“Loadout” puts the load out there

Brian Sherman, Staff Reporter

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Thanks to the efforts of companies like Electronic Arts, one could be forgiven for thinking that free-to-play games are anything but free to play, existing only to frustrate players and take their money. However, there are fine examples of games that aren’t secretly cash grabs. “Loadout,” a third-person multiplayer shooter, is the latest, and perhaps greatest, example of a good free-to-play model.

Edge of Reality’s model of “play-to win” rather than pay-to-win shines through in their game’s weapon design. As the title implies, “Loadout” centers around constructing a unique loadout, complete with fully customizable weapons and skins. The weapons and weapon customizations are unlocked using in-game currency called “blutes,” earned by leveling up and performing well in multiplayer matches. The only items that can have real money spent on them are character outfits and xp boost items.

While “Loadout” is a great example of a free-to-play model that is mutually beneficial to gamers and developers, this third person arena shooter is good enough to deserve discussion on its own. The game is a polished, fast-paced, funny, smartly designed arena combat experience, and the fact it’s free only sweetens the deal. The aesthetic of the game is bound to draw comparisons with Valve’s “Team Fortress 2,” but the game boasts its own originality.

Character design is exaggerated and surprisingly inclusive, while combat sees characters lose chunks of flesh as they get shot, get cut in half, burn vividly to death and flip off their opponents after collapsing to the ground. The objectively graphic nature of the game is rather brutal, but the cartoon visuals make it more funny than appalling, in a way that the fast-paced 8-bit action and synthesized music did for “Hotline Miami.”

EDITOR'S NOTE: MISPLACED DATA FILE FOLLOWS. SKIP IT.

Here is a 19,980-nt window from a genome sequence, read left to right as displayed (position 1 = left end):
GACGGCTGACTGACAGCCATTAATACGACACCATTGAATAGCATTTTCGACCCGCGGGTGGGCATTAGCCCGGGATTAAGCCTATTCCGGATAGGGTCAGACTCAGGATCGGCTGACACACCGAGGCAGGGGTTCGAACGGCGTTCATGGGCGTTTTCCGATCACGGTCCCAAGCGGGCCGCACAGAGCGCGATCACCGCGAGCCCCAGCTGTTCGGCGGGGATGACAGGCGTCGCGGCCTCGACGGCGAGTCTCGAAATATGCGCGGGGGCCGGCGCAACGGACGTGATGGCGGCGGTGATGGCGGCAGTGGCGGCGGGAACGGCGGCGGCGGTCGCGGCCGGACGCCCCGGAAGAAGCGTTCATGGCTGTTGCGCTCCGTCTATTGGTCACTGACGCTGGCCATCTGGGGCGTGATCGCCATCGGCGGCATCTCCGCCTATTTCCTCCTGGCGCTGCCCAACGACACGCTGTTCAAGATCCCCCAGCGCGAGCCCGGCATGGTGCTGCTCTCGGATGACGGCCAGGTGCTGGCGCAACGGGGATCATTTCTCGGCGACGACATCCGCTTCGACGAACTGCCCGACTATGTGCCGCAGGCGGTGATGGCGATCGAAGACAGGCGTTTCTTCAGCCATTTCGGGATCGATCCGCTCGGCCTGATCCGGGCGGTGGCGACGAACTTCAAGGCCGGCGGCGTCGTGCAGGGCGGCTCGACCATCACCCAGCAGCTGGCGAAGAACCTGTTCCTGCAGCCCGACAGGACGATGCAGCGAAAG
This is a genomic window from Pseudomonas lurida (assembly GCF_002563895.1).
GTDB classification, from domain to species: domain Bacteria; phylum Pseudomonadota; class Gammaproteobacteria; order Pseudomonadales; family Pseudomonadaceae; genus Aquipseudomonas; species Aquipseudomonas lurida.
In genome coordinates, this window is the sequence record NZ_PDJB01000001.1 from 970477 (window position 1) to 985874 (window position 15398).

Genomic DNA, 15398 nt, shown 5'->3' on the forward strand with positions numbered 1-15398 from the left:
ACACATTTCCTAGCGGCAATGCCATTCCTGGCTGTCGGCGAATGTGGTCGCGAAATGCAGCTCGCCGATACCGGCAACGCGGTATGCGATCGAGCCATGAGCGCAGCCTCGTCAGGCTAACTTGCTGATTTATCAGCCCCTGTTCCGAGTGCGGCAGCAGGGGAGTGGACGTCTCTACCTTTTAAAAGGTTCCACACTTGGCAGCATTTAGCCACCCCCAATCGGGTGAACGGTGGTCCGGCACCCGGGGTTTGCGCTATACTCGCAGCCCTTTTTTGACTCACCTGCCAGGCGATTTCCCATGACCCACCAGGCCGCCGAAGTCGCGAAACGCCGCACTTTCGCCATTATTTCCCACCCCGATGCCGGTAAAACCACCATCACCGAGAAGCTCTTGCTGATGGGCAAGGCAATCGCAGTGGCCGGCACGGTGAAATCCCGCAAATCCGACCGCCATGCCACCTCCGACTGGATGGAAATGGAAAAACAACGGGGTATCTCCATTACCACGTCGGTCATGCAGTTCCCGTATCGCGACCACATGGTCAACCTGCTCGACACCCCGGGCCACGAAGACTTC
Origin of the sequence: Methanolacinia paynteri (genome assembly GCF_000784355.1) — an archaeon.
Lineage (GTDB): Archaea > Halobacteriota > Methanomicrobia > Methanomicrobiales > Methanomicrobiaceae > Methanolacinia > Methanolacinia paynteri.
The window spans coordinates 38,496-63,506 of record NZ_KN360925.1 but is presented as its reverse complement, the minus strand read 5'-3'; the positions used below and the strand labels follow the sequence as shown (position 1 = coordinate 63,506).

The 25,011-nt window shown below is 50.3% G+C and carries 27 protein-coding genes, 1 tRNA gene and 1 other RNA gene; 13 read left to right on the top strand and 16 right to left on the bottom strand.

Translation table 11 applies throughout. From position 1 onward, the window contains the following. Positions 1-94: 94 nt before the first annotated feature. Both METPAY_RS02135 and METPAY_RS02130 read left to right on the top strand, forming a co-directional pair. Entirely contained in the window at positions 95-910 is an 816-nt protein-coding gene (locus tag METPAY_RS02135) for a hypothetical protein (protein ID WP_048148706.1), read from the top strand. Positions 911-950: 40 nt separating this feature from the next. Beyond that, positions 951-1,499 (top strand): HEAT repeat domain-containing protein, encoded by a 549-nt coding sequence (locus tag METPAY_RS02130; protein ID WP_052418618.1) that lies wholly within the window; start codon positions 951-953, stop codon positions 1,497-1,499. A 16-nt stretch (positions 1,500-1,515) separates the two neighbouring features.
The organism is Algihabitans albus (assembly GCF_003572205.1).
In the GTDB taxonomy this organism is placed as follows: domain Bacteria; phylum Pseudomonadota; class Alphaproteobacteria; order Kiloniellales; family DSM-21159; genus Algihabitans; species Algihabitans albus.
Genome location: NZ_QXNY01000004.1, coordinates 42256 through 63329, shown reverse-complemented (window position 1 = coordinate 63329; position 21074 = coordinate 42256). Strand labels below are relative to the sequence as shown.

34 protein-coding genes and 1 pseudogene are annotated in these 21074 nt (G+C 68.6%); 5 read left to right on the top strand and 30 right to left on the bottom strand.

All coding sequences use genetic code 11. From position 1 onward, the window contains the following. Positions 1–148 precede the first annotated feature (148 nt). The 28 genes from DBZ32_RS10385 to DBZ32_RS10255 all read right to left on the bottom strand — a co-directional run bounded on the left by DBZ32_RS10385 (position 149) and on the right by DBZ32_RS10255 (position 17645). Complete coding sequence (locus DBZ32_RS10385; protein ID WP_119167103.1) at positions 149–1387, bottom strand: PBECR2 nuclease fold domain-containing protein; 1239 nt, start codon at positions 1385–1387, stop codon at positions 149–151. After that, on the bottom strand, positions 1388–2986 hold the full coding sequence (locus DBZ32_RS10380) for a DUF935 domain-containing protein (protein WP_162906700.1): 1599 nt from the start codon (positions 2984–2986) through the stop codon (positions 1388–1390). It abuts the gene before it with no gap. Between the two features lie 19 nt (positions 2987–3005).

The campy, cartoony aspect of the game shines through in its weapon design as well. Most games limit weapon attachments by class, but in this game, players can create all kinds of wacky combinations, such as a sniper rifle that shoots health beams, a penta-barrel rocket launcher with rapid fire or a pulse rifle that shoots balls of electricity at an alarming rate. Literally thousands of combinations of weapons prevent any stale gameplay after several sessions.

The second part of a player’s titular loadout is their character, which requires the game’s second in-game currency, Spacebux. Without Spacebux, players can be one of three standard character models. By investing real cash into the game, players can add costume pieces, including hats, masks, pants, tops and other silly accessories to create a far more personalized avatar. It’s a system in which one never feels strong-armed into spending money, but one in which invested players may want to stand out more and will feel inclined to toss some dollars into it. It’s a game that tries to encourage spending, rather than force it.

Gameplay in “Loadout” is equally varied. There are a decent number of maps, with game types that include capture-and-hold, capture-the-flag and kill-confirmed. The modes may not be the most original shooter game modes, but the gun variety and fast-paced run-and-gun combat means each match will play out very differently.

With its campy aesthetic, wide variety of crafting options and surprisingly fun gameplay, all wrapped in a laudable free-to-play model, “Loadout” is an amazing game and worth getting into. “Loadout” for the PC scores a 9 out of 10.